Abortion, parental rights, and offshore wind are big issues in the New Jersey election this year

Although experts predict a low turnout at the polls, New Jersey candidates and voters are focused on several key issues this November.

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New Jersey voter casts ballot

A New Jersey voter casts his primary ballot in person at Sam Naples Community Center in Trenton. (Emma Lee/WHYY)

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This year’s election in New Jersey does not include any state races, but every state senator and assembly representative is up for re-election.

Ashley Koning, the director of the Eagleton Center for Public Interest Polling at Rutgers University, said while affordability and property taxes are always hot topics in the Garden State,  the candidates are also talking about other issues that voters seem passionate about.

“For the Republican side we’ve seen a really big focus on parental rights, and on the Democratic side we’ve seen a big focus especially in these last weeks and months on the issue of abortion,” she said.

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Koning noted that even though New Jersey has “some of the best provisions in the country” when it comes to reproduction rights, The United States Supreme Court’s decision to overturn Roe v. Wade last year removed the constitutional right to abortion. Since then, a growing number of states across the country are limiting access to abortion.

Dan Bowen, an associate professor of political science at the College of New Jersey, said another issue in this year’s campaign is offshore wind farms.

“There have been groups that have pushed back against offshore wind farms that have been pushed by the Murphy administration for several years, but this summer there have been a spate of beached whales and dolphins along the Jersey shore and now opponents to the wind farms have linked these two issues,” he said.

Turnout projections

According to Ben Dworkin, the director of the Institute for Public Policy and Citizenship at Rowan University, because the legislature is at the top of the ticket, there will be a low turnout at the polls.

“We’re looking at 27% to 28% of registered voters casting ballots this year,”he said. “When you have a low turnout election, each side, both the Democrats and Republicans focus on ginning up support, agitating and getting their base voters to the polls.”

For the past 20 years the Democrats have controlled the New Jersey Legislature , which means they have the power to control what bills are considered in committee and voted on by lawmakers. Bowen noted this year’s election is a bit unpredictable because it is the first election with the newly drawn legislative districts since the 2020 census.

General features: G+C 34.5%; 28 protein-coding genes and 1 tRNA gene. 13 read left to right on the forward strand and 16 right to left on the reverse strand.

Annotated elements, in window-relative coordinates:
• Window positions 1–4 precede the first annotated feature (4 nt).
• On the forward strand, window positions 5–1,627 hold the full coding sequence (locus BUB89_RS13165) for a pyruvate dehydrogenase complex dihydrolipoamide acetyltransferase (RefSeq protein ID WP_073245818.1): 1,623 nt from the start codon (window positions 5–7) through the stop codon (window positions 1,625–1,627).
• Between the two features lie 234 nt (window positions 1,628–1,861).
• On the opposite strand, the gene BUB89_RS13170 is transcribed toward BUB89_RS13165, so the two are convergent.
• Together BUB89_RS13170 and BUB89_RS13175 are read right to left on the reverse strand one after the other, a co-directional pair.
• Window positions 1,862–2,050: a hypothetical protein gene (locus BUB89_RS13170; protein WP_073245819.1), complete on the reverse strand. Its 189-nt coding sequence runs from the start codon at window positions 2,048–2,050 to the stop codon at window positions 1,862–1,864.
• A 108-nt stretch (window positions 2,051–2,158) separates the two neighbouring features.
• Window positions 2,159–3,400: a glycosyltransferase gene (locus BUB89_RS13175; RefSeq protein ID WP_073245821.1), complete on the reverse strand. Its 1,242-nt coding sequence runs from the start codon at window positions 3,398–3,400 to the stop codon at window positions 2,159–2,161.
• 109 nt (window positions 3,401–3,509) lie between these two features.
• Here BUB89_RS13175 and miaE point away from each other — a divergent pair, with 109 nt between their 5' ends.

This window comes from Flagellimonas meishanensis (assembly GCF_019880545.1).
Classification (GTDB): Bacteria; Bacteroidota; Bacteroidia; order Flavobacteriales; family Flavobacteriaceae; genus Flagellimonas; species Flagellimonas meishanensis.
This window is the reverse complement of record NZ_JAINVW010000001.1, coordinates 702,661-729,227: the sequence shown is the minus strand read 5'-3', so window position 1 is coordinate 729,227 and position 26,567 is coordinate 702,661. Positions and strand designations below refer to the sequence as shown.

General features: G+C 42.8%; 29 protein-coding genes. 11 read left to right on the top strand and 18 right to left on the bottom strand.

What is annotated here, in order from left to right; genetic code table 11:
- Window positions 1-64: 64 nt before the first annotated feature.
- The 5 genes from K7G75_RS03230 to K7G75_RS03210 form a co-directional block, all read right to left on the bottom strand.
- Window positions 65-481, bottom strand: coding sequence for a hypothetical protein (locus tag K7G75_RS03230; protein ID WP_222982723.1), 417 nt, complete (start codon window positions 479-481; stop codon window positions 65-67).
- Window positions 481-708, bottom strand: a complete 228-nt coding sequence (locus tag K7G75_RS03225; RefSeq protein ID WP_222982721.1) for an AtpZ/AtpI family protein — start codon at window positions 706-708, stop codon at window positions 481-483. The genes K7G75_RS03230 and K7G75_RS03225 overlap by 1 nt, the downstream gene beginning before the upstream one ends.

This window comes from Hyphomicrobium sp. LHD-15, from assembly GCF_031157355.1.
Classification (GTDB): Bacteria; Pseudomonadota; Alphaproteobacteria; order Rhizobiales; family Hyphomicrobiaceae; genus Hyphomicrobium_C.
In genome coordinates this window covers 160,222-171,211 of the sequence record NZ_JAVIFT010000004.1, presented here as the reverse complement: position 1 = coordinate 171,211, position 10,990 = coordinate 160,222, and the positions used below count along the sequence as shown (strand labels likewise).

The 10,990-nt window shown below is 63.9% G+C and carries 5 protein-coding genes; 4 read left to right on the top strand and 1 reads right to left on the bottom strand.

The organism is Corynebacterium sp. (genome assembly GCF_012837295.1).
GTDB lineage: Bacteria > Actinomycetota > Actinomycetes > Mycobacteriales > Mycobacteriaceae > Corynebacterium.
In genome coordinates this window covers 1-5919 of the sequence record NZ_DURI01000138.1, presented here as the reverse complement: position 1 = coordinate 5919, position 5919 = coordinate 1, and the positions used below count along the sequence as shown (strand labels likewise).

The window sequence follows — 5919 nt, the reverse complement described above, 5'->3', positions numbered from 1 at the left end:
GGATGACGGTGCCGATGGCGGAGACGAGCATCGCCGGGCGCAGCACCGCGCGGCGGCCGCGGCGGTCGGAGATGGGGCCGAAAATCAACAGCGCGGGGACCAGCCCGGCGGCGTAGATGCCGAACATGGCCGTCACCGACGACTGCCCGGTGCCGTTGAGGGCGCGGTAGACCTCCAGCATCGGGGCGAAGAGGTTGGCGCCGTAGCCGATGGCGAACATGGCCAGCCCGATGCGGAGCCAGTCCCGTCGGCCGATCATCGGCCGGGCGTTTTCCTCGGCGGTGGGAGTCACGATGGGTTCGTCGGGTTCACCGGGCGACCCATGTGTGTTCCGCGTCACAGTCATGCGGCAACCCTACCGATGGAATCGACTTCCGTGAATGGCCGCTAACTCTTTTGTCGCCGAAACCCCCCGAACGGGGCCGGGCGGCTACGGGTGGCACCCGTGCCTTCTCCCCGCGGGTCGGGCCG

Toss up races

Koning said one of the closely contested races could be the 3rd District race, where incumbent Republican Ed Durr, who upset long-time Democratic state Senate President Steve Sweeney two years ago, is being challenged by Democrat John Burzichelli, a former member of the assembly.

Koning said this has turned into one of the nastiest races “given the kind of mud-slinging back and forth that the two candidates have recently done.”

Durr, who supported bills to limit abortion and expand gun rights, has accused Burzichelli in ads of “moonlighting as an X-rated movie producer.” The Burzichelli camp has blasted Durr for making insensitive remarks on women’s reproductive rights.

In addition to the 3rd District race, Dworkin said other competitive races may include District 4 in Camden County,  District 11 in Monmouth County, where the state senator is a Democrat and the assembly representatives are Republicans; District 16 (in the Mercer, Somerset County part of the state) where Republicans have traditionally been in control but Democrats have recently been elected; and Bergen County’s 38th District, where parental rights is the hot issue.

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“These races are going to be very close, and it won’t be surprising if either side wins,” he said.

Dworkin pointed out that there is no public polling on these races.

“So everything is a little bit of a gut instinct,” he said.

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